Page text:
In the art world, definitions of value — not to mention desirability — are much more fluid. Take an artist such as Andy Warhol, whose market has been languishing since its high in 2014. Anyone can look at an artwork’s return — an 8,220% return in 30 years for Warhol’s Last Supper! — and assume that it’s a smart investment. The person who bought it for $99,000 in 1988 certainly was wise. It sold for $8.2 million in 2018.
But that doesn't mean its value will grow the same way in the future. The 2018 sale price, which includes an auction house premium of nearly 20%, barely eked past its low estimate $8 million hammer price (which doesn’t include that premium). So the work wasn’t quite worth what the auction house expected, making its future value far less than sure. Past results are no guarantee of future performance.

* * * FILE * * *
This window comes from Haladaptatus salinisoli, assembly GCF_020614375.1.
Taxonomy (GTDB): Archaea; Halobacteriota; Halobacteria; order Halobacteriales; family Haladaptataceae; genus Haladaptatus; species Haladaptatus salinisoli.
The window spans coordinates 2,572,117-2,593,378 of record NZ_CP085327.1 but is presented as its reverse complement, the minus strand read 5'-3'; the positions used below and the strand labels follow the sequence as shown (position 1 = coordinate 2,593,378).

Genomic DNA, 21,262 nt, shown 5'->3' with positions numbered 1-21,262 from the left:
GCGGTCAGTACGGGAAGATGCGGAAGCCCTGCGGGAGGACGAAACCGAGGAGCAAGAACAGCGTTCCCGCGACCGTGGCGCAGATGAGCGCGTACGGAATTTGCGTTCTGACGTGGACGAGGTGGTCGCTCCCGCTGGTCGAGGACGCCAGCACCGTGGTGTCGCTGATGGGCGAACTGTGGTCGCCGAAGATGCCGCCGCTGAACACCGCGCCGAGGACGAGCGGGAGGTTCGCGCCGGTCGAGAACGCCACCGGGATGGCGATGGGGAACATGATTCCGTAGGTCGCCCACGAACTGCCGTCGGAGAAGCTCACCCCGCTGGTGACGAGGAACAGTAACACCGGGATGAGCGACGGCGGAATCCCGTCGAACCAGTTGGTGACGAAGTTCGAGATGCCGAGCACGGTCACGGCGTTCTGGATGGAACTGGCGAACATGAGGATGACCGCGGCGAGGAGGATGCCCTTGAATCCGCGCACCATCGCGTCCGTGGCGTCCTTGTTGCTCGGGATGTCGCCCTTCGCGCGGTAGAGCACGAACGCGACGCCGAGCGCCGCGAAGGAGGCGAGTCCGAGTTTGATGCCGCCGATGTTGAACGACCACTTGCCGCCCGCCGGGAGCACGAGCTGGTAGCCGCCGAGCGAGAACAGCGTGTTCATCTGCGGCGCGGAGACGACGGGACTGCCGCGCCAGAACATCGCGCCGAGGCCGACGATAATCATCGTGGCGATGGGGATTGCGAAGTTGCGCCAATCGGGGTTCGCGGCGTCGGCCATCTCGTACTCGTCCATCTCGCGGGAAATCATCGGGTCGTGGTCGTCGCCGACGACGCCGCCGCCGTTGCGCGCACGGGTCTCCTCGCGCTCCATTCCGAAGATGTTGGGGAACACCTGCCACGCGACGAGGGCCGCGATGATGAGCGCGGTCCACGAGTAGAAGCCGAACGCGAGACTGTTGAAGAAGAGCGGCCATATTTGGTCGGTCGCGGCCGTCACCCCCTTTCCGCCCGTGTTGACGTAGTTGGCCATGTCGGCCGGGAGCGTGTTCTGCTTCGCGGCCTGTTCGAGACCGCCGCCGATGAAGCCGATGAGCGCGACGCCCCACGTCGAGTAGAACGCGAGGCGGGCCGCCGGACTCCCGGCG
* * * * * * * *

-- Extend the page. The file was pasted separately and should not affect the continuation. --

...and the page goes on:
(Other artists whose markets have soared, then deflated in recent years, include Damien Hirst, Jeff Koons, Christopher Wool, and a baker’s dozen of young process-based abstract artists who rose and fell from 2007 to 2014.)
Some of the owners of fractional art companies are carefully messaging around this unpredictability.
“Our minimum investment is €1 [$1.10],” says Francesco Boni Guinicelli, who, with Fabrizio D'Aloia, co-founded Artsquare. It has 3,000 users, 500 of whom have bought shares in a 1984 Warhol silkscreen print valued at $30,650. “We’re not evangelizing investing in art, but rather participating in the art world on a different level.”
The share price, he says, “is symbolic, but our target is the person who goes to a museum and wants to buy a mug with a Picasso on it, or a poster. If you’re willing to buy that, you might want to buy a share of an artwork.”